I’m not scared of things that are ‘conventional’ to be scared of, the likes of mice or spiders – which to me, seems kind of silly because they’re tiny in comparison to humans but then there goes that less compassionate logical side of me speaking and realistically I know that these thing are caused by associations in the brain, probably in early childhood, and I’ll stop now while I begin to sound like I’ve figured that one out because I definitely haven’t. I’m scared of even sillier things. I’m scared of falling in love for the fear of getting hurt. I’m scared of trying, in case I fail. Mostly I’m scared that I won’t get done what I’ve been put on this planet to do, even though I’m not sure what that even is yet. I’m still not sure how I feel about fear, I just know that it exists within me and still quite prominently. Especially at the moment as I venture back into the dating world and I’m finally moving forward with publishing my books. I recognise it because it’s a squirmy kind of feeling. It’s like being squeezed from top to bottom in a vice that starts in an open 90 degree angle and closes into about 30 degrees, literally squishing me in between. It’s like being compressed under force until there is only one way to squeeze – backwards out of the vice. But if I do that, and the vice closes then that opportunity closes with it. Instead I’m trying to master staying put and holding the vice open no matter how hard I’m squeezed. Eventually the vice will give way and through the experience I’ll become stronger. It’s hard, and there is a minefield of vices in front of me but the horizon on the other side is bright and sunny so I’m committed to crossing the field.

I’m starting to feel comfortable to be my authentic self, even though I get a lot of funny looks when I talk about real topics, you know emotions, life, dreams and progression. When what I say is ‘too heavy’ or ‘too in depth’ or when people ‘can’t handle that (the truth) right now’. I’m hoping that eventually this mirage will dissipate and people will see it for the truth that it is. Sometimes good, sometimes bad, sometimes ugly. But I’ll take the truth any day, over something which isn’t even real.

I want to create a world of greater wellbeing for ourselves and the planet that we live on. That’s why I’m starting an honest conversation about wellbeing; encompassing self care, emotional intelligence, body and mind awareness, personal development, and authenticity. If you want to learn more about these subjects then then head over to www.shereensoliman.com to find out more about the packages I offer.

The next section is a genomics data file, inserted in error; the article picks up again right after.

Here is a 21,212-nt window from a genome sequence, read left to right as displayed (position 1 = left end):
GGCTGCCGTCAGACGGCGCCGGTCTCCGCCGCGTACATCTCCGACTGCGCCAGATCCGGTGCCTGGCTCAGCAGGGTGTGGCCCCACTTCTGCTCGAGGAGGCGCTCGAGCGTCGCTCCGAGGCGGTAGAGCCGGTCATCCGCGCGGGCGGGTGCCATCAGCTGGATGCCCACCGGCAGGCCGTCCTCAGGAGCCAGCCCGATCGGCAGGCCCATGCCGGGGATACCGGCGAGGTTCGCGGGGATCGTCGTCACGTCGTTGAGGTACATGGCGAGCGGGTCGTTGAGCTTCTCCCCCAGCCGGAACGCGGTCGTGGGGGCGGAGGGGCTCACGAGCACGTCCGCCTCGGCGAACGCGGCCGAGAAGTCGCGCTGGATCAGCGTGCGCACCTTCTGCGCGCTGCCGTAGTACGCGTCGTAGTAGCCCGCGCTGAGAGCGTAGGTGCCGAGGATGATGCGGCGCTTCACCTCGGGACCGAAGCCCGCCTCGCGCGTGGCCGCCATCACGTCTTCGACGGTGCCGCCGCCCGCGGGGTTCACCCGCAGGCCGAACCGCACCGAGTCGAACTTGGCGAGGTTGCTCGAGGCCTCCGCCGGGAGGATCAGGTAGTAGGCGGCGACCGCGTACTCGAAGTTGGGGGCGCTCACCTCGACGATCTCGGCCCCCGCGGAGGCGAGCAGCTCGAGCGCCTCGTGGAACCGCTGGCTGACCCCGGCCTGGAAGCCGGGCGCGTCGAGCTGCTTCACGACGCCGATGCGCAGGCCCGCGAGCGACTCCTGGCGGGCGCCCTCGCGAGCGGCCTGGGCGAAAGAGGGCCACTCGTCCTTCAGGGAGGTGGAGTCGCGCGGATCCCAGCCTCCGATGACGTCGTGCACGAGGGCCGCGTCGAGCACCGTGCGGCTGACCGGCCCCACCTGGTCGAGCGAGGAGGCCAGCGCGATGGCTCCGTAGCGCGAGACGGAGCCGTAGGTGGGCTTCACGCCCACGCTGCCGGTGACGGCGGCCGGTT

Sending self care vibes,

Shereen x

Photo credit: Ben White

Introducing the BS card

After experiencing such raw and heavy emotions as anyone who has dealt with a major trauma in their life can empathise, I reached a point where being authentic became really important for me. It called for me to become brutally honest with myself and those around me in order for me to progress with my recovery journey and create the authenticity in the friendships so that a space was created where anything can be talked about.

This meant that there were some uncomfortable conversations to be had that I might not have otherwise invited into my life. Conversations that created challenges and opportunities and took courage to approach. It’s not easy being completely honest and when you’re as direct as I am, you don’t always get the most receptive response (delivery is a challenge that I am constantly working on). Regardless of the difficulty of having these conversations, it’s really important that difficult subjects are aired between people if we want to create honesty in our friendships because that’s the firm foundation that all deep relationships are based upon.